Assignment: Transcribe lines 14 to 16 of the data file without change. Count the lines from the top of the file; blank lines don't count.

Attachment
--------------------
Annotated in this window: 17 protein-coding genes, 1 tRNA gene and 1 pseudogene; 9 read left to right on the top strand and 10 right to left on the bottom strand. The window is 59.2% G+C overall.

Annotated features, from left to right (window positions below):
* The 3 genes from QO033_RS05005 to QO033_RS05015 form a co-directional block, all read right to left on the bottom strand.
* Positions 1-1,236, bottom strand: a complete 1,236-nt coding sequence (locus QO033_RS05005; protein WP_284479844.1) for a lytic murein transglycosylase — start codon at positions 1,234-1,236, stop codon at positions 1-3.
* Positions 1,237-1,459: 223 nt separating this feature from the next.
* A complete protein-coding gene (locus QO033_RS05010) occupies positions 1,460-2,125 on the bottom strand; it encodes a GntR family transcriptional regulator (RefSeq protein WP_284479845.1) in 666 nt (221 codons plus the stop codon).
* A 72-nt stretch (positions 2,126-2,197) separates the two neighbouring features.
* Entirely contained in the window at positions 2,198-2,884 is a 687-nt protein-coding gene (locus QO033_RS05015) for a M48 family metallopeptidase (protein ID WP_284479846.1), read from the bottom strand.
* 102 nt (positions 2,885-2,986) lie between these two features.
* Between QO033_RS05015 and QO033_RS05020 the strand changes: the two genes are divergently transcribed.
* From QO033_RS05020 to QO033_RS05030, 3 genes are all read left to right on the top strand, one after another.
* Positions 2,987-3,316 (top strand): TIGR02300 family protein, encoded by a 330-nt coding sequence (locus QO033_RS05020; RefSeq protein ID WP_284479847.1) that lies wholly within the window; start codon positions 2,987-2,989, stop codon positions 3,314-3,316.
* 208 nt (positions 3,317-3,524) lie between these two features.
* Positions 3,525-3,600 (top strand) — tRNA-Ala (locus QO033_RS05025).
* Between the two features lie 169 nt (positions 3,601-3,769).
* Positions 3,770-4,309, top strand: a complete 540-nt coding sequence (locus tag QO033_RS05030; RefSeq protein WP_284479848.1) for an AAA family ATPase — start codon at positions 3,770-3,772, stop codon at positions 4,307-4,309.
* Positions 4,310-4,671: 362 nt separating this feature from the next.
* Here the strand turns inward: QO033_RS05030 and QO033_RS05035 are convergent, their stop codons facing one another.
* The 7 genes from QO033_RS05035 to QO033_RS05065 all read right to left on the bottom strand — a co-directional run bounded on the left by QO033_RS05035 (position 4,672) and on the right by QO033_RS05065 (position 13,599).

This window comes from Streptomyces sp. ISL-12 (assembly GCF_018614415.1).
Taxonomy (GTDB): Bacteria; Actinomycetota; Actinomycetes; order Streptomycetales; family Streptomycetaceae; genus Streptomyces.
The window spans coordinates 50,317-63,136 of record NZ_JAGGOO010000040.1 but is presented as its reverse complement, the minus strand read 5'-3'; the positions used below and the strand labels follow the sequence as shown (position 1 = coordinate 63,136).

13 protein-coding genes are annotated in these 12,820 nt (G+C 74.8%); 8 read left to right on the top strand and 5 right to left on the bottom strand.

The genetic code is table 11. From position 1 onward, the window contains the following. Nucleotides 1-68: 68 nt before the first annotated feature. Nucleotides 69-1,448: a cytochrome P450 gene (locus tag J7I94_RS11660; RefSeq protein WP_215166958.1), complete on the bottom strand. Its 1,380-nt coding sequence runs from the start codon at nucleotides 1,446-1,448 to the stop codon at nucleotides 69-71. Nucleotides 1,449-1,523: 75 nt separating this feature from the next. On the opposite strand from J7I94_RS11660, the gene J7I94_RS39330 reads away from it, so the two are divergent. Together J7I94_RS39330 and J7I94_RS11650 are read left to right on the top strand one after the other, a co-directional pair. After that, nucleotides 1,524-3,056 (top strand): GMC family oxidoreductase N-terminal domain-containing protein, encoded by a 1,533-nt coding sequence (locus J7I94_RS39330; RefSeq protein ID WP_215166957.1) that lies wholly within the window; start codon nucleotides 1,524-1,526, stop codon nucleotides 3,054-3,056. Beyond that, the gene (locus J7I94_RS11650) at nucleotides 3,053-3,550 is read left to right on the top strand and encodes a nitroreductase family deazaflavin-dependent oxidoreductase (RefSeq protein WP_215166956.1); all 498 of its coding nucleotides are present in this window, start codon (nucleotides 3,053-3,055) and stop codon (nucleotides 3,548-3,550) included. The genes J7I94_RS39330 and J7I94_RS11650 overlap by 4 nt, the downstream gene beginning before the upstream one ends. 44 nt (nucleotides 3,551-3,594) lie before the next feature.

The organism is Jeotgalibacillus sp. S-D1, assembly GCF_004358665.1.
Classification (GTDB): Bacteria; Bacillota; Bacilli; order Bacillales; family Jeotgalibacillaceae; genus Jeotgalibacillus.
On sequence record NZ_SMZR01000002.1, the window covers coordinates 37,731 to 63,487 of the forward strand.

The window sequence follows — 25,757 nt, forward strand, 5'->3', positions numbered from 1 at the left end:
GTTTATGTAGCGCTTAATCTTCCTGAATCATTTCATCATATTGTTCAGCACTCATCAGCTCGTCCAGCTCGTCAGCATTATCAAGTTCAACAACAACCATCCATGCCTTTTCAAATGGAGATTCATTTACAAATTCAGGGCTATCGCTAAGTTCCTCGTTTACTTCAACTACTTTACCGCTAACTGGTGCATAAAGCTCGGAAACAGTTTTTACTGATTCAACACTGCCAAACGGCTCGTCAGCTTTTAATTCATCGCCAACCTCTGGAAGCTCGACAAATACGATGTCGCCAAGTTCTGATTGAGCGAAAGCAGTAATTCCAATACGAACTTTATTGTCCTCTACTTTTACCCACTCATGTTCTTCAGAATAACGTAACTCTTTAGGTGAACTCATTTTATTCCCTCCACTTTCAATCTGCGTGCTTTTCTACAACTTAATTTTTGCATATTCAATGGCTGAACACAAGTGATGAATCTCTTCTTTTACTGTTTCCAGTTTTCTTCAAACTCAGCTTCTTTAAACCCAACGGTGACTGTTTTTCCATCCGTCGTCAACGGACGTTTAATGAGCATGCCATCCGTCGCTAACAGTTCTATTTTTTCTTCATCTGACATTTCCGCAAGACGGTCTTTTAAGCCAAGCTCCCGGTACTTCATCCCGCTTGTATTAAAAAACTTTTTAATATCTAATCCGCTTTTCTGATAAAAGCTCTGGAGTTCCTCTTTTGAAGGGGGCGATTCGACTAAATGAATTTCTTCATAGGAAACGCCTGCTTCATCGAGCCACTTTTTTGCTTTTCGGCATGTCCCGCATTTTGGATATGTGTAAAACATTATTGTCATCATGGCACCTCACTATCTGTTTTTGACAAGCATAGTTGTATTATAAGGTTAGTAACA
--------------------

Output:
* Positions 3,525-3,600 (top strand) — tRNA-Ala (locus QO033_RS05025).
* Between the two features lie 169 nt (positions 3,601-3,769).
* Positions 3,770-4,309, top strand: a complete 540-nt coding sequence (locus tag QO033_RS05030; RefSeq protein WP_284479848.1) for an AAA family ATPase — start codon at positions 3,770-3,772, stop codon at positions 4,307-4,309.